Pet Patter

Features - August 20th, 1971

by Dr. Herb Friedman

I received a nice letter from a Maltese breeder who has some helpful hints to pass along to people owning this breed. I thank you, Mrs. Lippman, for your helpful advice and hope that other breeders and individual pet-owners will follow suit. The hints are as follows:

1. Comb the hair out with baby talcum powder which will impart, not only a pleasant aroma but, a whiter hair coat.

2. Tie the hair on top of the head to keep it out of the animal’s eyes.

3. If the animal isn’t used for show, clipping the hair slightly will keep it easier to maintain.

Several pet-owners have written to me stating that the tone of my articles indicate that I advocate owning only first class, purebred, structurally perfect dogs and cats. They chide me that I neglect the common alley cat and the mongrel dog. So, in order both to clarify my position and answer their complaints, I’d like to say a few words on this subject.

Most dogs and cats, particularly pure bred animals, are not structurally perfect. Every breed has one or more weaknesses. Great Danes and Saint Bernards do not enjoy a long life span, while German Shepherds and other similar large breed animals all too frequently have hip or elbow displasia.

Pugs, bulldogs, and other short-nosed breeds may have respiratory problems. Several breeds have become so inbred that they exist primarily as stupid and neurotic animals. Siamese cats in heat are next to impossible to live with and male Siamese can be even worse than their mates.

In short, every breed must be selected carefully by the pet-owner and, even then, people will continue to buy, own, and love animals that are unsound in one way or another. I have stressed that we should try to be selective in choosing a pet, particularly if we ever intend to use that animal for breeding purposes. I recently heard from a pet-owner that she always prefers mixed breed animals to pure-breds because mongrels are both more intelligent and less prone to disease. If she is happy believing, this, then I am happy for her.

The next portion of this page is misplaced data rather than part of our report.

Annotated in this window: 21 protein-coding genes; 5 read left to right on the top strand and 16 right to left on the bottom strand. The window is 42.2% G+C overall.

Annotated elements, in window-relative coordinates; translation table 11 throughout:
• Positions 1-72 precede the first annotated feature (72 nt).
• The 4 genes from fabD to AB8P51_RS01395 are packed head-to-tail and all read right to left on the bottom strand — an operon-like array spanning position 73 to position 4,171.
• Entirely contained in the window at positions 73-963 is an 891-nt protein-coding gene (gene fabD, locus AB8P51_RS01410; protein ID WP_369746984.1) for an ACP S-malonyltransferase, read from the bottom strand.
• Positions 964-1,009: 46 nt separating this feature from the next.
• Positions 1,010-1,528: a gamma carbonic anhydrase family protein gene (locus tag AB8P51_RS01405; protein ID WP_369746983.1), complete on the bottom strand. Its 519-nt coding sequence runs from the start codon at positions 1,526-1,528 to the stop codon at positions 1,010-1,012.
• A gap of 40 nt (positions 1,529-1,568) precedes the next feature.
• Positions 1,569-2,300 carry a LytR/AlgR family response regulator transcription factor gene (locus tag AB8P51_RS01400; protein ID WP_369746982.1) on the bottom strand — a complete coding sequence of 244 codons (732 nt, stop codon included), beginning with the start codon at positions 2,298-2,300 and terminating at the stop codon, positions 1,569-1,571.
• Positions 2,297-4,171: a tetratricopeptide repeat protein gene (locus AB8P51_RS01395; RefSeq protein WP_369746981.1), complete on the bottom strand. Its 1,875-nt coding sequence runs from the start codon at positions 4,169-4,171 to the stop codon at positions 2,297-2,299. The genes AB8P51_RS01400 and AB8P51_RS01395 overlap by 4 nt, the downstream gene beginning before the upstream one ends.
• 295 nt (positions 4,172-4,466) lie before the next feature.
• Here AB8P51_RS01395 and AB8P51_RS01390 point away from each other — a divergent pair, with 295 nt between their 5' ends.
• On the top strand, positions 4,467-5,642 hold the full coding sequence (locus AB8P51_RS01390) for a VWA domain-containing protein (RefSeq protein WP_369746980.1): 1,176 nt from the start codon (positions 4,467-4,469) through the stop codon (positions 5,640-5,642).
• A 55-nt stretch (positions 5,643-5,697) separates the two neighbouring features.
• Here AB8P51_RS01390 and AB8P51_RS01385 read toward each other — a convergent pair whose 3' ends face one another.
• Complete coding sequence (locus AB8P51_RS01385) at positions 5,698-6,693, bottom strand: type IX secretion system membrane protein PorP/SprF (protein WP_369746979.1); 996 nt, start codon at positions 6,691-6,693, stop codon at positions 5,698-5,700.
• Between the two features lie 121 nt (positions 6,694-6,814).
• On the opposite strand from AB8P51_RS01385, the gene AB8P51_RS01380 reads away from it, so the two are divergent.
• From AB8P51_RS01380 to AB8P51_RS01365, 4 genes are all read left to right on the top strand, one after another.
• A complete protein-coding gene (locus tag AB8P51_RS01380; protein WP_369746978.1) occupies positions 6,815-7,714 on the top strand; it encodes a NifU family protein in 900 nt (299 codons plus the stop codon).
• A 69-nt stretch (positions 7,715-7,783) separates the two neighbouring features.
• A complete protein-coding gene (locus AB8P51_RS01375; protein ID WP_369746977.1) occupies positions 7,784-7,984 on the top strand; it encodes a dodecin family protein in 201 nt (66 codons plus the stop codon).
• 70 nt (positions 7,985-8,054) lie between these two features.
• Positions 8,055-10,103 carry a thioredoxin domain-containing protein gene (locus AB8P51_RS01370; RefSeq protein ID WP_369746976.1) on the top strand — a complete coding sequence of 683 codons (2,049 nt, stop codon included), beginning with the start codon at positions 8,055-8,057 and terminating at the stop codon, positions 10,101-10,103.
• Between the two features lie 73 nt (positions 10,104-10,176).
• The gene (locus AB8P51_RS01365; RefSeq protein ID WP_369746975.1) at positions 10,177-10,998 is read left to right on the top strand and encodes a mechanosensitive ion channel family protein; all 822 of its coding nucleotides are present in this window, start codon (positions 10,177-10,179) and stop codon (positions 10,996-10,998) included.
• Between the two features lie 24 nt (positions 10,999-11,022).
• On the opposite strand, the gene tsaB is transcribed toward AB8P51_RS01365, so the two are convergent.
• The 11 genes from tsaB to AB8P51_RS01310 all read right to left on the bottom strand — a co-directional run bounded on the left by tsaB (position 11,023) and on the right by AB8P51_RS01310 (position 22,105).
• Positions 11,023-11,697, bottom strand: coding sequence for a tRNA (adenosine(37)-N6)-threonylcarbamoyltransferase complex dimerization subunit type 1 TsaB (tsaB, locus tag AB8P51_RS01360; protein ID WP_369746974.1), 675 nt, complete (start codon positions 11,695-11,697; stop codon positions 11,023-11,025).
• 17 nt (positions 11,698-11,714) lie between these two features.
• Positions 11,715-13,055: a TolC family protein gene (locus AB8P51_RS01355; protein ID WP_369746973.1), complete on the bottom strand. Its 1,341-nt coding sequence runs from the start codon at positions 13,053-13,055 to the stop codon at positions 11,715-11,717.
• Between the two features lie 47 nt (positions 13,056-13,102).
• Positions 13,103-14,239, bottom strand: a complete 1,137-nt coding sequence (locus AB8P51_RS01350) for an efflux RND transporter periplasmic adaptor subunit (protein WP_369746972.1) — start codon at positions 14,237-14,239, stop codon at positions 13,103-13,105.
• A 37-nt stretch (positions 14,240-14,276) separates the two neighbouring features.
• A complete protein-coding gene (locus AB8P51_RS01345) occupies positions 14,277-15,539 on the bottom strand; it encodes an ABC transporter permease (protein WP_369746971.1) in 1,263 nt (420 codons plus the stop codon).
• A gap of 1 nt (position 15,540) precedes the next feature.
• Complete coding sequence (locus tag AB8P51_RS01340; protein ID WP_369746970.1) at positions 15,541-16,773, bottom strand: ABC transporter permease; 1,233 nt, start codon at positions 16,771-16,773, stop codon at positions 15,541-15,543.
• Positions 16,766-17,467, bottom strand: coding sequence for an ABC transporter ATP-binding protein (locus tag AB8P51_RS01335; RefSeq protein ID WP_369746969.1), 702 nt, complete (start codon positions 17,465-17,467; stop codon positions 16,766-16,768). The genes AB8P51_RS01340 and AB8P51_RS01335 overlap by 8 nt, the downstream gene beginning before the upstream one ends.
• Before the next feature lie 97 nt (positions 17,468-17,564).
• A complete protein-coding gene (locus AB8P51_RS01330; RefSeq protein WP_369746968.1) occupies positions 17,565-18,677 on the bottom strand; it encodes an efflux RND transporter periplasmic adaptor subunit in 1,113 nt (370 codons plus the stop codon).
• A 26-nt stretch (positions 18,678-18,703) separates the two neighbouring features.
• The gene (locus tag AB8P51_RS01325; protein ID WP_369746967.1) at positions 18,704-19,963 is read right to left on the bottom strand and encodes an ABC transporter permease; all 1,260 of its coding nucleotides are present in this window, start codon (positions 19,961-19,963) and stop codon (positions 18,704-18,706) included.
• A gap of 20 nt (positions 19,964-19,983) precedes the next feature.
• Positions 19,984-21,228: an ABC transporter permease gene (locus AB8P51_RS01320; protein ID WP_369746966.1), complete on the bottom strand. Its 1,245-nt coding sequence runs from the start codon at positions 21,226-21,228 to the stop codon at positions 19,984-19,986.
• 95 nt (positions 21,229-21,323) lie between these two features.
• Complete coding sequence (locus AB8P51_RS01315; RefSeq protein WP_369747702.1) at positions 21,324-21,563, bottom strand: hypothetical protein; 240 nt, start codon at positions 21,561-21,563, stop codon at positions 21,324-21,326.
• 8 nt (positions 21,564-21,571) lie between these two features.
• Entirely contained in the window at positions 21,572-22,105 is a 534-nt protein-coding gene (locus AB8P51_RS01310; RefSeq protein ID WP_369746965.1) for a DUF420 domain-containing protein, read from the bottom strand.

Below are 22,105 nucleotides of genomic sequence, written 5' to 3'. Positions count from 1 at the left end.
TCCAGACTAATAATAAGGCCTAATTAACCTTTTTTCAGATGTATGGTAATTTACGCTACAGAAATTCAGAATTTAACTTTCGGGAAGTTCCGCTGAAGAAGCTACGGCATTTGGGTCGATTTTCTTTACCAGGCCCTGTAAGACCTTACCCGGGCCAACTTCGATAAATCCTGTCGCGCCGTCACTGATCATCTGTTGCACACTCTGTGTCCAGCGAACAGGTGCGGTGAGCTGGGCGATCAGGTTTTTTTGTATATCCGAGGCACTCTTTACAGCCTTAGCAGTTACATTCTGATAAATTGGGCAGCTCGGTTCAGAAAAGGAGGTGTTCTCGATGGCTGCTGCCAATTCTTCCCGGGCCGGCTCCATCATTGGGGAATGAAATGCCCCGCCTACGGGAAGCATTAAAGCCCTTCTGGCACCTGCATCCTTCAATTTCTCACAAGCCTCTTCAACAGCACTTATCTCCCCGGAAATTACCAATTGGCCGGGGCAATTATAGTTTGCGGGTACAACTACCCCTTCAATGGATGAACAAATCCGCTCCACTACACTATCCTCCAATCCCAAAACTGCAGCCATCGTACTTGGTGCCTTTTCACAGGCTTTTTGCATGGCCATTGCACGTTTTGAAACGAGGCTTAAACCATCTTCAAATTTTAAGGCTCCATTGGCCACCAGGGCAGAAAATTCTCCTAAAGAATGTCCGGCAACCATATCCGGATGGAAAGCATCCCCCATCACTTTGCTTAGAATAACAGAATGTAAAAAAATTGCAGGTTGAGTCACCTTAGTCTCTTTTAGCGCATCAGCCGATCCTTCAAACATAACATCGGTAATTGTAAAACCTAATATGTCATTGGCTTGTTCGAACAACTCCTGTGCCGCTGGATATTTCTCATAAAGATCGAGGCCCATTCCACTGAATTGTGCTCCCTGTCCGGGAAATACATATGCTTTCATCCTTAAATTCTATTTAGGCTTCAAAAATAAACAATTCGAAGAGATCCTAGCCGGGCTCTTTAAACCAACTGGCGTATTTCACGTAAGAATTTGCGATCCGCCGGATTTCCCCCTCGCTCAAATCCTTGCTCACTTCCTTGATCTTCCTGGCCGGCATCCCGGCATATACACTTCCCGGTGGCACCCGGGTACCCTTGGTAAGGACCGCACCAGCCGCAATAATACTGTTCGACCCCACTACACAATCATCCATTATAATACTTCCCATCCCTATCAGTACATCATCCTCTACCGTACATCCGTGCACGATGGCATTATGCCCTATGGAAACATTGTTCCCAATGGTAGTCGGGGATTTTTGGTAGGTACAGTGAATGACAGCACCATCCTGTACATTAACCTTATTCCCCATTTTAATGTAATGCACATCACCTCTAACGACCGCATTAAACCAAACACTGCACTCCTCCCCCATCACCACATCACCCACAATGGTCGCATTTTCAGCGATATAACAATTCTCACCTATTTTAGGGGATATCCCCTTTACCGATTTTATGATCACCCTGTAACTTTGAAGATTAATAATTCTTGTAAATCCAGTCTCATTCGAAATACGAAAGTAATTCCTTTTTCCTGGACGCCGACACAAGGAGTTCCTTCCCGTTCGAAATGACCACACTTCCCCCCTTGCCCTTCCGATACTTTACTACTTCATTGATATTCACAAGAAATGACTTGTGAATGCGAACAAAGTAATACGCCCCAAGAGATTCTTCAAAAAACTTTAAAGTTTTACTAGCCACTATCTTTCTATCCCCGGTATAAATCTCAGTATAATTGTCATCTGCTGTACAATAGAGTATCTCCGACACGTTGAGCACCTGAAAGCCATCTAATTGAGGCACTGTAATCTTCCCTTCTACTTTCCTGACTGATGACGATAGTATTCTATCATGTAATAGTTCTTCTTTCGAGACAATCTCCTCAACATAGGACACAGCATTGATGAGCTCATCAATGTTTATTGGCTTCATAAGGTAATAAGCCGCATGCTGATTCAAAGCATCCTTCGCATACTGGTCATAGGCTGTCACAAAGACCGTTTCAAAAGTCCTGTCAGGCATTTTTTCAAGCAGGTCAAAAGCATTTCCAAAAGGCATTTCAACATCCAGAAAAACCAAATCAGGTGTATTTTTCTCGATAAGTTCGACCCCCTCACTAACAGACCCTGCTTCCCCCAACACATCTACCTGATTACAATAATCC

However, this idea has no basis in fact. If it were true, everyone would reject pure-bred animals in favor of a mixed breed. I like mongrels and have owned one myself. They make excellent pets, good watchdogs, and are often extremely intelligent. However, they require just as much care as a pure-breed and are prone to exactly the same parasites and diseases.

Furthermore, they may be extremely intelligent but they also may be uniquely stupid. They are only as strong, rugged, and intelligent as their genetic makeup allows.

It is easy to reproduce recognized breed characteristics because the genetic makeup is quite similar from animal to animal in the same breed. Of course, everything cannot be defined genetically— environment, nutrition, petcare, and other factors have much to do with the overall outcome of an individual animal. (However, you at least have some traits that you can reproduce from generation to generation.) This is obviously not true in the case of a mongrel, carrying such a diversity of genetic factors that reproduction of similar type animals is almost impossible.

I have worked on all types and have found good and bad in both categories. I would conclude with the statement that in my opinion, a mongrel animal is much better to own than a poorly bred pure breed because, for the latter, there is little or no rational excuse for its existence.